When left and right finally agree on something, watch out: The unthinkable becomes normal.
So it is with changing attitudes toward
For the last two decades, Apple, Google, Amazon and other
Conservative administrations praised them as modern versions of 19th-century risk-takers such as
At a time when American companies were increasingly unable to compete in the rough-and-tumble world arena, Apple,
The left was even more enthralled. It dropped its customary regulatory zeal, despite
Companies such as Facebook and Google were able to warp their own social media protocols and Internet searches to insidiously favor progressive agendas and messaging.
If the left feared that the tech billionaires were becoming robber barons, they also delighted in the fact that they were at least left-wing robber barons.
Unlike the steel, oil and coal monopolies of the 19th century that out of grime and smoke created the sinews of a growing America,
As a result, social media, internet searches, texts, email and other computer communications were exempt from interstate regulatory oversight. Big Tech certainly was not subject to the rules that governed railroads, power companies, trucking industries,
But attitudes about hip high-tech corporations have now changed on both the left and right.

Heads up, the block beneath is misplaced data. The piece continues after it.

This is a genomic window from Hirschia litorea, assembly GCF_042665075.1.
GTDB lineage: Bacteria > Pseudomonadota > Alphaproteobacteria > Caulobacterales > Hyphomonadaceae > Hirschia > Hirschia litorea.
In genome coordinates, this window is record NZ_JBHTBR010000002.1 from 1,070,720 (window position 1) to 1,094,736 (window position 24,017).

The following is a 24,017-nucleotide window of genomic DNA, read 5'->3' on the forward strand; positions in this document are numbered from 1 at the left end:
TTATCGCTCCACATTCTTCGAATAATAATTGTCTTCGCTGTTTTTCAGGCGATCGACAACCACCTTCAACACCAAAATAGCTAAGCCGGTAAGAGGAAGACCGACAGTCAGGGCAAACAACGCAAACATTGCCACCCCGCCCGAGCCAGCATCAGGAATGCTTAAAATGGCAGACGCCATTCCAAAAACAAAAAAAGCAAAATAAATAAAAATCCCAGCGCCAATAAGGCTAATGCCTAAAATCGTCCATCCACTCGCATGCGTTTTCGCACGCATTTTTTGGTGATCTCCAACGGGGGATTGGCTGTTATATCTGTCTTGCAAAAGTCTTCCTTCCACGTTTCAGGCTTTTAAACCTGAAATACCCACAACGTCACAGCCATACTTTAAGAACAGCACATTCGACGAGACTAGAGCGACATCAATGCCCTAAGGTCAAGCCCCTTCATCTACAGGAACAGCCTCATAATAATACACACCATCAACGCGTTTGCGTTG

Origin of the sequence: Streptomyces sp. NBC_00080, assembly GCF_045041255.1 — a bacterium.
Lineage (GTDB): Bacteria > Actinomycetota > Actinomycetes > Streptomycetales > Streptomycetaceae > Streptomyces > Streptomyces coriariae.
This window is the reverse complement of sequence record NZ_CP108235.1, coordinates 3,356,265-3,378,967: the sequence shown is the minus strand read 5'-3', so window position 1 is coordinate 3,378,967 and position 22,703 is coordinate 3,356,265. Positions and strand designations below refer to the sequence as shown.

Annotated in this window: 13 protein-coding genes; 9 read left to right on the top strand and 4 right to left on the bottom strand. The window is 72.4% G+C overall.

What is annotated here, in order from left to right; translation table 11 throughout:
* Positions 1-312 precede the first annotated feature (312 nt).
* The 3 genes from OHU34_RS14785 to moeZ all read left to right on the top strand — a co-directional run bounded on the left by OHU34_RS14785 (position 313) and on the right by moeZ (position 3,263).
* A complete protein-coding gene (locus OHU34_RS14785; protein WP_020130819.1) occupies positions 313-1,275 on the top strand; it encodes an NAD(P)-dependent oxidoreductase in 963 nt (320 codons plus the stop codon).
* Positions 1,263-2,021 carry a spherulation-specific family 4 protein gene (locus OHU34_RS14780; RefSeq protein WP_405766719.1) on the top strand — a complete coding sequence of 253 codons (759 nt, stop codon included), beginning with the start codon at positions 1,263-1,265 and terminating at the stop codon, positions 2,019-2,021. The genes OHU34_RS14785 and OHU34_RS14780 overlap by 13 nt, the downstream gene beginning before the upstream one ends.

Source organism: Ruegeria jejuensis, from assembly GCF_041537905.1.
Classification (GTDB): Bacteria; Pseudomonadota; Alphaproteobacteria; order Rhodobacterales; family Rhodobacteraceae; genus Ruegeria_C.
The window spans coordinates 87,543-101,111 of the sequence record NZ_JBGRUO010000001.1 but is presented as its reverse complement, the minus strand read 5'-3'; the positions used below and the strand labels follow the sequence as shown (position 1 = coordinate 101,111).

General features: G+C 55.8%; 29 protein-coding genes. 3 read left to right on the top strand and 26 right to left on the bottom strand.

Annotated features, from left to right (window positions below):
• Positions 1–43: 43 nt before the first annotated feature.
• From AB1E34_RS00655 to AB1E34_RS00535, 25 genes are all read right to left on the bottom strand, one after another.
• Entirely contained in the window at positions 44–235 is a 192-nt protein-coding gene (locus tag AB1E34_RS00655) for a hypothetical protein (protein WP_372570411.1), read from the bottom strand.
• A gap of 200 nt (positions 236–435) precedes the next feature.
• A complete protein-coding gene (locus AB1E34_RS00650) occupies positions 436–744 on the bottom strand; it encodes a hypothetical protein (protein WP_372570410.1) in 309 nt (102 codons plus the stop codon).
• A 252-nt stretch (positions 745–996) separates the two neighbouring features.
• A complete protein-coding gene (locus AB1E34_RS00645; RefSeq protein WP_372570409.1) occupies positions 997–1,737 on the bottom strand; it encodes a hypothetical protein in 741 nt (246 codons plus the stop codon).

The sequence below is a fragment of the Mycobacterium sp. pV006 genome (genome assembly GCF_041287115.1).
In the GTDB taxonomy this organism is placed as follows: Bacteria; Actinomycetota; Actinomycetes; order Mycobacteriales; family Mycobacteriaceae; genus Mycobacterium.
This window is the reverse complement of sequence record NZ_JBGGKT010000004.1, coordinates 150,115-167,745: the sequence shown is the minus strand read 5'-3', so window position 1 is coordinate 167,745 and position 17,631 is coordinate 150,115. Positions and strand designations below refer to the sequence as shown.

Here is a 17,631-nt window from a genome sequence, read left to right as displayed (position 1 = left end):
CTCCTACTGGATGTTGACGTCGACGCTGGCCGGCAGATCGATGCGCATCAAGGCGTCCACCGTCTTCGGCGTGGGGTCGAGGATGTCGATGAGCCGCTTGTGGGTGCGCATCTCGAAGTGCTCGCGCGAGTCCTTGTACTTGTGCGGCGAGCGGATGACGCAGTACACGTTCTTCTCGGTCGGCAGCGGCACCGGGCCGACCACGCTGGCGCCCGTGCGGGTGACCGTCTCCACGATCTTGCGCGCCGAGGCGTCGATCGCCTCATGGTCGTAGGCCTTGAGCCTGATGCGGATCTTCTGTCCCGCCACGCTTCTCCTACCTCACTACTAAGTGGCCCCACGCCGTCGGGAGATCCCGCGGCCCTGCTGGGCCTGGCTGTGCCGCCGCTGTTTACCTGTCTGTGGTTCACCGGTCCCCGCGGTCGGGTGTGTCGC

Liberals are under pressure from their progressive base to make
Progressives wonder why
Local community groups resent the tech giants driving up housing prices and zoning out the poor from cities such as
Behind the veneer of a cool Apple logo or multicolored Google trademark are scores of multimillionaires who live one-percenter lifestyles quite at odds with the soft socialism espoused by their corporate megaphones.
Conservatives got sick of
Instead of acting like laissez-faire capitalists, the entrenched captains of high-tech industry seem more like government colluders and manipulators. Regarding the high-tech leaders' efforts to rig their industries and strangle dissent, think of conniving
With the election of populist
The public so far has welcomed the unregulated freedom of
The public faces put on by
For years, high-tech grandees dressed all in hip black while prancing around the stage, enthralling stockholders as if they were rock stars performing with wireless mics. Some wore jeans, sneakers and T-shirts, making it seem like being worth $50 billion was hipster cool.
But the billionaire-as-everyman shtick has lost his groove, especially when such zillionaires lavish their pet political candidates with huge donations, seed lobbying groups and demand regulatory loopholes.
Ten years ago, a carefree
Both liberals and conservatives are just beginning to ask why internet communications cannot be subject to the same rules applied to radio and television.
Why are high-tech profits hidden in offshore accounts?
Why is production outsourced to impoverished countries, sometimes in workplaces that are deplorable and cruel?
Why does texting while driving not earn a product liability suit?